Although under the Equality Act 2010 (Gender Pay Gap Information) Regulations 2017 only employers with 250 or more employees are required to report their gender pay gaps, many smaller businesses are deciding to do it anyway. It is certainly true that trying to reduce a gender pay gap becomes more difficult as a business’s size increases.
By making it an early priority, employers can get the right processes in place to prevent the growth of larger gaps as the business grows. However, gender pay gap reporting can be time-consuming and difficult, so why should a small business want to voluntarily report its gender pay gap when it doesn’t have to?
Research by the Equality and Human Rights Commission (EHRC) suggests that almost two-thirds of women look at a prospective employer’s gender pay gap before applying for a job with that employer. With fierce competition for talent, it’s important to attract the best candidates, irrespective of gender or ethnicity.
Historically, women have likely had a lower salary range in their previous roles and there is evidence that women are less likely than men to ask for higher salaries and raises. There can therefore be a temptation to simply offer female candidates and employees in your firm what they ask for or slightly above what they already earn. This is still likely to be lower than what men at the company in a similar or identical role receive and will not be helpful in attracting the best candidates.
Being open and transparent about pay gaps will demonstrate a commitment to gender diversity and can help give you a competitive edge in not only recruiting, but more importantly, retaining the right people for your business.
Issues Facing Small Businesses
There are a few practical issues that a small business should consider when thinking about gender pay gap reporting. The gender pay regulations require comparison of the average woman to the average man. If a company hires no or very few women in either the lowest-paid jobs or the highest-paid board roles, and only a few women in mid-level roles, it could end up with a seemingly very good-looking gap. But that doesn’t necessarily tell you a great deal about what that workplace is like for women.
Pay gaps are calculated from averages, so when the number of people in a group is small, the average could be changed dramatically by the addition or removal of just a few individuals. The smaller the business, the bigger the impact. For example, if an employer has just 12 staff, the inclusion or exclusion of just a single person will have a huge effect on the average female hourly rate, and therefore the apparent pay gap. There’s not much that can be done statistically to resolve this small group dilemma, which is why the associated narrative in your gender pay gap report is so important.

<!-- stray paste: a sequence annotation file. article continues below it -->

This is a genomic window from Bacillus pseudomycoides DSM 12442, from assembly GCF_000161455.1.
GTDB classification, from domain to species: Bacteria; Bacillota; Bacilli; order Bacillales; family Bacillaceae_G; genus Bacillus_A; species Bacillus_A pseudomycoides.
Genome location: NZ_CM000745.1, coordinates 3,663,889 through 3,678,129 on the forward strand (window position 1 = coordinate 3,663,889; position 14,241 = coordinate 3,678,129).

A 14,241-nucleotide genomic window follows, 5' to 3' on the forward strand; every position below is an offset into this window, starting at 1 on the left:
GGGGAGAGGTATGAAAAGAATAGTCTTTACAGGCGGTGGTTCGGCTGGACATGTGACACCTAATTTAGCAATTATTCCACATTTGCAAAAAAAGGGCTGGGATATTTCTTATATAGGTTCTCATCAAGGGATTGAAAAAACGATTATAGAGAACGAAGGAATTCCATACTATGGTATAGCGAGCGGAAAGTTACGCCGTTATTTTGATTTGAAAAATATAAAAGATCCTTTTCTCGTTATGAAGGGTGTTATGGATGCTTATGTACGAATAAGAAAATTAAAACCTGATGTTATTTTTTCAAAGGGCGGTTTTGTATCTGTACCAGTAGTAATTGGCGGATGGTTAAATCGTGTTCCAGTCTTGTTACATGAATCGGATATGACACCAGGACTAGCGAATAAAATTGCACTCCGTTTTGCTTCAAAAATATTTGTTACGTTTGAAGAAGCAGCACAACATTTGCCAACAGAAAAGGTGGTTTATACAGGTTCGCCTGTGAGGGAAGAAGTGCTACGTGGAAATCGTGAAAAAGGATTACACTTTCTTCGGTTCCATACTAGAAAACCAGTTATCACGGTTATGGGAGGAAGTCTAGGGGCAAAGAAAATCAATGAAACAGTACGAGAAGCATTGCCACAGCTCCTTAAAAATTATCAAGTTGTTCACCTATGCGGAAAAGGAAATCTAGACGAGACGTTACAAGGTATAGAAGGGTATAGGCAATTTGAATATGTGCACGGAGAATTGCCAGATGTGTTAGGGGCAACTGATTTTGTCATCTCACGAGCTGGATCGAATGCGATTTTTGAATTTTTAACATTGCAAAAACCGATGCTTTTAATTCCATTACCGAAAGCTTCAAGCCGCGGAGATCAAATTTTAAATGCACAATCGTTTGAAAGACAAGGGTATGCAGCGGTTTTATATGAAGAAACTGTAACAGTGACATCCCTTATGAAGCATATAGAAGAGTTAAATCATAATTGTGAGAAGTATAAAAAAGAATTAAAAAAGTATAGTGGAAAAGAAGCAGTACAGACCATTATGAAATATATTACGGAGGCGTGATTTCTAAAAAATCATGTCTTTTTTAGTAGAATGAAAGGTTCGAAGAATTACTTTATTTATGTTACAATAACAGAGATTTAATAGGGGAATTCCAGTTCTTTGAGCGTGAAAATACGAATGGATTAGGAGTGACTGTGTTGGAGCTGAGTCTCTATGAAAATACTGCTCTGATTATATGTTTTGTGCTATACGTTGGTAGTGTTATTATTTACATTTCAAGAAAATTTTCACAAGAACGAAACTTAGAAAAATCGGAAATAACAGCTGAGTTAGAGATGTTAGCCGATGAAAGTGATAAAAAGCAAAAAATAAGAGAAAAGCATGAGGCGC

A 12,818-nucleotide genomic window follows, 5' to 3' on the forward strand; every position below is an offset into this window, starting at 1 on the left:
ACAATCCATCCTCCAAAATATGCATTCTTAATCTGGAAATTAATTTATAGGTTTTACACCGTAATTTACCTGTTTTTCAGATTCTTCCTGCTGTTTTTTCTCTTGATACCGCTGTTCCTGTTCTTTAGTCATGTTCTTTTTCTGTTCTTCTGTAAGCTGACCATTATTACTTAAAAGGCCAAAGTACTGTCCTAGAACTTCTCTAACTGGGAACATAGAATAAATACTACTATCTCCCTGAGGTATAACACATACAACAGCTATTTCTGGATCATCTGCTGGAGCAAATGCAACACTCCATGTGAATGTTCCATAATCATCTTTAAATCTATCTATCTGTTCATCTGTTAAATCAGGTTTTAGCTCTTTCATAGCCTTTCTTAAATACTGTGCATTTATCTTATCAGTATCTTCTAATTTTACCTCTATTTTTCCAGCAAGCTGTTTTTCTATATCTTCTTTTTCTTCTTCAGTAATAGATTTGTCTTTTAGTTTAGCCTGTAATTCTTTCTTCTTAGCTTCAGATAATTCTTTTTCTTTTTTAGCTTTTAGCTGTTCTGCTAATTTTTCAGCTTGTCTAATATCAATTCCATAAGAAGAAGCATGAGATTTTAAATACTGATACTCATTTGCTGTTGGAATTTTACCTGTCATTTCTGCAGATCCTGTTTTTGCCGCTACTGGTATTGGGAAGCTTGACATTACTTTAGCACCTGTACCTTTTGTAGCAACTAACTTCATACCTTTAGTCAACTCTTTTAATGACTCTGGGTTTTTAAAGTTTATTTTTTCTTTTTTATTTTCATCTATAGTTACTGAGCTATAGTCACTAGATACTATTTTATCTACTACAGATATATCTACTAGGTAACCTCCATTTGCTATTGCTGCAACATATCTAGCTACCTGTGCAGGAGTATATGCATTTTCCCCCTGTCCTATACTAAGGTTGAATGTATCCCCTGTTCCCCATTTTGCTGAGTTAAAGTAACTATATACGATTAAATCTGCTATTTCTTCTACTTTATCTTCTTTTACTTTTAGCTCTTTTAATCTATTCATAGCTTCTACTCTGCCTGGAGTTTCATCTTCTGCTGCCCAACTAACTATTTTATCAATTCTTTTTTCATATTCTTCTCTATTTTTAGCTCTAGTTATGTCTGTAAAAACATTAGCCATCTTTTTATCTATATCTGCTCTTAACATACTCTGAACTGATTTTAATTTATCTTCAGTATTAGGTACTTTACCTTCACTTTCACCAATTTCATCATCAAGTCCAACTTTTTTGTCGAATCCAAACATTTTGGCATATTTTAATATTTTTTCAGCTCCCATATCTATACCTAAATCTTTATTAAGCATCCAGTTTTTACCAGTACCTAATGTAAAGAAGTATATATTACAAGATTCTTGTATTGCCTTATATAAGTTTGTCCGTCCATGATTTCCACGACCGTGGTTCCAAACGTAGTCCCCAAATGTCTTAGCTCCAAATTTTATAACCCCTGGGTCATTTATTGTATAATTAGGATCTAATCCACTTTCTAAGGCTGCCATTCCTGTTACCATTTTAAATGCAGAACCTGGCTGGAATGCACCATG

Crafting the Narrative
The narrative in the report allows for any gender pay gaps to be properly explained and given some context. There is a fine balance to be struck in writing the narrative between giving enough information so that the statistics have relevance, but not so much that the fundamental message gets lost.
Anonymity is also important, and you need to be wary of publishing anything that might reveal personal data. For example, a gap in a business of 13 men and 1 woman could reveal that woman’s pay, relative to the average man.
It is also important for employers to be sensitive to how an employee identifies in terms of gender and, if employees have not already provided gender identity information, then employers should establish a method which enables all employees to confirm or update their gender.
Reducing the Reporting Threshold
The Fawcett Society, a UK charity established in 1886 and active in pursuing women’s rights, recently suggested that the threshold for pay gap reporting be dropped to 100 or more employees. In Ireland new gender pay gap reporting legislation will apply to employers with just 50 staff while employers in France and Spain with 50 employees or more must currently report gender pay gap information.
The trend is undoubtedly towards more transparency and more reporting of data and although small businesses are exempt from gender pay gap reporting at the moment, that may not be the case for much longer. Those businesses investing in transparency now may find themselves reaping benefits in the short and long term.
The team of Motion Paradox start-up lawyers based in London and Los Angeles is female-founded and female-led, so we have the personal experience that makes our legal advice and guidance here more insightful, practical and useful for your business.